Seabrook resident Lou Rivera shows some of his artwork at a local art show

Lou Rivera draws inspiration from his travels and the world around him, but his digital medium sets him apart from most painters his age.

Rivera uses an Apple iPad Mini and an app called SketchBook to create digital artwork he can easily take on the go, which fits his jetsetter lifestyle well. He and his wife, Margot, travel frequently to destinations like Germany, France, Russia, Malaysia, Cuba, and Costa Rica among others from their home at Seabrook a developed and managed Erickson Living senior living community situated on a scenic 98-acre campus in Tinton Falls, New Jersey.

Using Technology in Art

While the digital technique is completely different—he uses his finger or sometimes a stylist— Rivera taps into his watercolor training to guide his creativity. Rivera began painting watercolors nearly 20 years ago as a creative outlet in retirement from the Navy. While he still dabbles in traditional watercolors, he turned his focus to the digital medium about six years ago.

“It’s a very different process. There are a lot of subtleties in watercolor that I can’t quite get in digital, but you can achieve some very dramatic effects,” he says.

With watercolors, he says, better tools equal better results. But with digital apps, he’s able to create award-winning artwork for the cost of the app—just a few dollars—like his piece Blue Winter, which won first place in the Seniors category for pro digital imagery in the state of New Jersey.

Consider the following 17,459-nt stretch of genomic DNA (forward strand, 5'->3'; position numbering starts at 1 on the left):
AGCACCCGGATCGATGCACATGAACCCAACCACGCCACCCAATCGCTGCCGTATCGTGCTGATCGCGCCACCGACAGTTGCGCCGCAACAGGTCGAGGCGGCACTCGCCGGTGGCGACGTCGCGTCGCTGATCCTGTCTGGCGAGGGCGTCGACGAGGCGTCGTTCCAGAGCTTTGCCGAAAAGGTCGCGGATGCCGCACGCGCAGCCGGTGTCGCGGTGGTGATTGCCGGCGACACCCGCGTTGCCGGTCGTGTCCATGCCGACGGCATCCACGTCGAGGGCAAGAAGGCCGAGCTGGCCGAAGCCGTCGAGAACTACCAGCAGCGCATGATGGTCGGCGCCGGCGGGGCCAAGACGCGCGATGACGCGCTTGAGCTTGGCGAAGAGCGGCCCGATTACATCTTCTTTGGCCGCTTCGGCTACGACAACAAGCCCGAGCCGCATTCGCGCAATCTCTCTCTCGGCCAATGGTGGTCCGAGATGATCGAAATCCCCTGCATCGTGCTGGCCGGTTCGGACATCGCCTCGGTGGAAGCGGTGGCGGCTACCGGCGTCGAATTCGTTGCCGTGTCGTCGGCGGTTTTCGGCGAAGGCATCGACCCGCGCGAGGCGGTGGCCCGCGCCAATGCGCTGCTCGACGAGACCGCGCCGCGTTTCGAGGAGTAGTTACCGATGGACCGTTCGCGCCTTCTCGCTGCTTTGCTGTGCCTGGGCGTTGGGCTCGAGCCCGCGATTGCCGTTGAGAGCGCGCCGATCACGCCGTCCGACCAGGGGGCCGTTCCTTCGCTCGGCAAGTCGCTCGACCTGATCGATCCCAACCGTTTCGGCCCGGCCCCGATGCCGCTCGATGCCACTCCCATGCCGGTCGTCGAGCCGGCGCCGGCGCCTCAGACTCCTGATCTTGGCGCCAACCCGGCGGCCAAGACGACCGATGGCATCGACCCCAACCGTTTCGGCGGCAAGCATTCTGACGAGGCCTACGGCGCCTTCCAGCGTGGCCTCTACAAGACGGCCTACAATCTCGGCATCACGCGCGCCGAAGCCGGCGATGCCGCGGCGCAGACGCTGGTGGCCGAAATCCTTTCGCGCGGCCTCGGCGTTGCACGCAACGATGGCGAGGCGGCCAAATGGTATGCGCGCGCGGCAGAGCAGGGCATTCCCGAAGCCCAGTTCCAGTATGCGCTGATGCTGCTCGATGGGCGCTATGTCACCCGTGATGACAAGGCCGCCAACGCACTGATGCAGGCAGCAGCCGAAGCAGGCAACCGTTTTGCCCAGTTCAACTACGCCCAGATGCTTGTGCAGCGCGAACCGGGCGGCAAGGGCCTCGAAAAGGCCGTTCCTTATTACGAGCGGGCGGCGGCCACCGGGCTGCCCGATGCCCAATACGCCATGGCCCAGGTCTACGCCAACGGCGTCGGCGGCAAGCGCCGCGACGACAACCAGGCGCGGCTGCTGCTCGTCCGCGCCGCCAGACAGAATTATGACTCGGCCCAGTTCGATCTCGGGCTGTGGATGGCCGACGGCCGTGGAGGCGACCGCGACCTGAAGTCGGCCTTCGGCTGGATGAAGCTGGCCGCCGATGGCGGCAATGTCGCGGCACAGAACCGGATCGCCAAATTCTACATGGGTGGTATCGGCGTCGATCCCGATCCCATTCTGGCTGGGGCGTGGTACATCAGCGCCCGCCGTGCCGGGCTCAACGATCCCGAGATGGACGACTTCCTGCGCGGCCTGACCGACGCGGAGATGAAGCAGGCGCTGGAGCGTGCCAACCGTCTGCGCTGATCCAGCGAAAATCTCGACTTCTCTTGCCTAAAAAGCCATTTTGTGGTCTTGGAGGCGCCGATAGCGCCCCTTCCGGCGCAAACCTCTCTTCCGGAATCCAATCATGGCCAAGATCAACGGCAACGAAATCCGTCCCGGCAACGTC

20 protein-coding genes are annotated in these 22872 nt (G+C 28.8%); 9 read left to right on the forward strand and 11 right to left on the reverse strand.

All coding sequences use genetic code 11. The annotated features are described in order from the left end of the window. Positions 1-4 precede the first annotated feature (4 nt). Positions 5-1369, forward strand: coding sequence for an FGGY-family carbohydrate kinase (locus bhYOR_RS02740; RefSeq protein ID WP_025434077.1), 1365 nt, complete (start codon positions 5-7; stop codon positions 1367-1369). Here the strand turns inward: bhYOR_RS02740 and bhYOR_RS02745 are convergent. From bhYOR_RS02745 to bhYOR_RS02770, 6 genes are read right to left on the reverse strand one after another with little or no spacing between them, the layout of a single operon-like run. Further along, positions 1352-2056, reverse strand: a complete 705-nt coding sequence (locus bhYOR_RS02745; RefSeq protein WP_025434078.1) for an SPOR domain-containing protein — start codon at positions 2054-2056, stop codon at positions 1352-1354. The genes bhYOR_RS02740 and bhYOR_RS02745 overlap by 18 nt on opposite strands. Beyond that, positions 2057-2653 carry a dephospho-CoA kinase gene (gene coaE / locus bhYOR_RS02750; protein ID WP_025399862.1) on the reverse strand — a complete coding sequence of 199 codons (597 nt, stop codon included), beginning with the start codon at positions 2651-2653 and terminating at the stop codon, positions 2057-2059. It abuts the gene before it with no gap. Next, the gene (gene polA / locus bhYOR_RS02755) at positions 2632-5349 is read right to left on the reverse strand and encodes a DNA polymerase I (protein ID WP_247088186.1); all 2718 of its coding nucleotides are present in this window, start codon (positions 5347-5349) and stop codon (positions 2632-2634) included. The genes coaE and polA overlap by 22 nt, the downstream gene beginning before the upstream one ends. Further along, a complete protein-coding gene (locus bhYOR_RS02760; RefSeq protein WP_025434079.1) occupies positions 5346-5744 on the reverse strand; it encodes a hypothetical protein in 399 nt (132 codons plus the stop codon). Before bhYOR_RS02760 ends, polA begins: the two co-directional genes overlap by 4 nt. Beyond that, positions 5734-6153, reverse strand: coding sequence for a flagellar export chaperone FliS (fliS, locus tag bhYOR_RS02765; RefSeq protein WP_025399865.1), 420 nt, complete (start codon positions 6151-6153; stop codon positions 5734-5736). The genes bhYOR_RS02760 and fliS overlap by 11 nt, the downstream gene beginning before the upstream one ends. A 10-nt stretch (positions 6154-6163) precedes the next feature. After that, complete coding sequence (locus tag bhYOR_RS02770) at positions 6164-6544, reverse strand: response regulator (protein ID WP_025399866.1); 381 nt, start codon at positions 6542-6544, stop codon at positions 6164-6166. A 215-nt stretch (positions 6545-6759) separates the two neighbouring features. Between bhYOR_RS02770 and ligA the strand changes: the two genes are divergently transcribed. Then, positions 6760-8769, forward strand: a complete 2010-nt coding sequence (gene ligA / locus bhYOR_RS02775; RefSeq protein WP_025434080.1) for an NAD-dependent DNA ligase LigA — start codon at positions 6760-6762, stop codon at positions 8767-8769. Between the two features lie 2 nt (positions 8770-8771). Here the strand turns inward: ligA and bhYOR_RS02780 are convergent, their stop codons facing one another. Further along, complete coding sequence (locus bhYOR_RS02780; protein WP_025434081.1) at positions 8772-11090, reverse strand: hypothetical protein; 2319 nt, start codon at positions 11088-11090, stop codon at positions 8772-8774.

Rivera has twice won first place prizes for his digital art at the Monmouth County Seniors Art Show, in Manalapan, within the last three years. And within the past few months, he sold several pieces locally—one at Art Alliance in Red Bank, two at Brielle Public Library in Brielle Township, and two at Seabrook to neighbors during the annual resident art exhibit.

Other pieces have received recognition, like Cactus, which was accepted into a show juried by a curator from the Whitney Museum of American Art in New York City. Dream Flounder sold at a gallery in Red Bank.

Seabrook’s Commitment to Technology

“Rivera is a perfect example of how our residents are not only utilizing technology but finding new and exciting ways to use it and getting recognized for that creativity,” says Senior Resident Services Manager Michelle Aguilar.

“Having outstanding technology resources on campus is an essential part of our residents’ vibrant and engaged lifestyle,” said Aguilar.

While Rivera represents about two-thirds of his neighbors who are tech savvy, some of his neighbors are new to technology. Fortunately, Seabrook caters to both.

Seabrook provides free IT support to residents; they can call or email Erickson Living’s support desk for free telephone computer support, as well as request in-apartment support for a nominal fee. Computerworld has selected Erickson Living as “Best Places to Work in Information Technology” for the past nine years, which reflects the degree of company staff expertise in developing systems and resources that support resident use of technology.

MyErickson APP Connects Residents

Seabrook launched the MyErickson app a few years ago, which gives residents access to meal balances, menus, activity schedules, and the resident directory from their device of choice. More traditional neighbors can find information on announcements in their mail cubbies and through the community TV channel. Next year, MyErickson app is being integrated with Amazon’s Alexa virtual assistant so those on campus can get community information via voice command.

“Erickson has been a leader in providing technology resources for residents for more than ten years,” says Erickson Living’s Chief Information Officer Hans Keller. “Our residents have the entire digital spectrum at their fingertips, and we can meet them wherever they are on that journey.”